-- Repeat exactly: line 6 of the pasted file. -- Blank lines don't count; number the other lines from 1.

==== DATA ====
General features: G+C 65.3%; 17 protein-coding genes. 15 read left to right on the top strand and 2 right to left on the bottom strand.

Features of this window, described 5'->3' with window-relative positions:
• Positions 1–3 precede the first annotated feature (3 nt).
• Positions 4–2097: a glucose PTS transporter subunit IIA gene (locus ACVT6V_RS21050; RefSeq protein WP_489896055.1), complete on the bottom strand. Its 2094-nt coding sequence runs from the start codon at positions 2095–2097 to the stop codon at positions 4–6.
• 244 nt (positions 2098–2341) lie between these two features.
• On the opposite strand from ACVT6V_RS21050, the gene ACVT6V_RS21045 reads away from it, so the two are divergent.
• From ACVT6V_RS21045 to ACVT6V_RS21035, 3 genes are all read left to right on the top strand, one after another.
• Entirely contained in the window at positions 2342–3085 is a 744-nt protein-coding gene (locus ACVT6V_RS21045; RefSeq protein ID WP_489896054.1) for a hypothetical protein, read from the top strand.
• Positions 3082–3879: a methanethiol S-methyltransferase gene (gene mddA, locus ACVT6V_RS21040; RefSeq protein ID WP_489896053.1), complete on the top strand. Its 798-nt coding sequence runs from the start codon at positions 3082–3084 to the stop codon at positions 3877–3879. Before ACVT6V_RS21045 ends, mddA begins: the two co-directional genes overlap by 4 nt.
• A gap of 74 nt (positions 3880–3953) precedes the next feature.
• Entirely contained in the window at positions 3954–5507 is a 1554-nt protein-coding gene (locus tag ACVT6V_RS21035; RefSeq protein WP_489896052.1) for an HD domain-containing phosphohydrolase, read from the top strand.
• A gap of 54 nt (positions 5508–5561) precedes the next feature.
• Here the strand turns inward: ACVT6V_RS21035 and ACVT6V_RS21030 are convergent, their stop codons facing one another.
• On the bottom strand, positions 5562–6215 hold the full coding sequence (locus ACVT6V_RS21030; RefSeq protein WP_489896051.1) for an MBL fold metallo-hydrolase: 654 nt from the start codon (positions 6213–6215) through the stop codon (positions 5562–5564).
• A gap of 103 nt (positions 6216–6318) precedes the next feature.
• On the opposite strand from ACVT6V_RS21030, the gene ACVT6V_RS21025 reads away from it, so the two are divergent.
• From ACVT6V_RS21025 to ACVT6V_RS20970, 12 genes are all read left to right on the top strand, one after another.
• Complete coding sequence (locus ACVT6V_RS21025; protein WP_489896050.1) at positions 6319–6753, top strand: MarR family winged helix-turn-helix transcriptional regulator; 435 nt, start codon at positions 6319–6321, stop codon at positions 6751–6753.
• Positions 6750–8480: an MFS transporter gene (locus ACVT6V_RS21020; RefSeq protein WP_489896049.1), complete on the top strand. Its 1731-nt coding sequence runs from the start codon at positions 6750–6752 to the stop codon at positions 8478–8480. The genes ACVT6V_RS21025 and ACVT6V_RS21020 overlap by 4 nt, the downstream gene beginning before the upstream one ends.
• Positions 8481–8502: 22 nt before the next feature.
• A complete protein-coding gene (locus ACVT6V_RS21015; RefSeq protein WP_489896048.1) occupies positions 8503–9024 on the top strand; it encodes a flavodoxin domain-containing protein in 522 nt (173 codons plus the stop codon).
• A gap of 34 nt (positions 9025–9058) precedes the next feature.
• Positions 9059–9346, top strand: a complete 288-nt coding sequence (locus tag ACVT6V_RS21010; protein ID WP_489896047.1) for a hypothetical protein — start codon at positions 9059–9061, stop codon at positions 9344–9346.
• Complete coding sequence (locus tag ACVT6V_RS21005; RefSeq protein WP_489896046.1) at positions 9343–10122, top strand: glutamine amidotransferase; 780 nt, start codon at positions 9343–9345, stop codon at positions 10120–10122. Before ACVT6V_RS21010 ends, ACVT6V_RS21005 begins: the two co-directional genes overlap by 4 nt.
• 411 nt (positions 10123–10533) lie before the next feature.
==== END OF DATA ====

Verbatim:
• On the opposite strand from ACVT6V_RS21050, the gene ACVT6V_RS21045 reads away from it, so the two are divergent.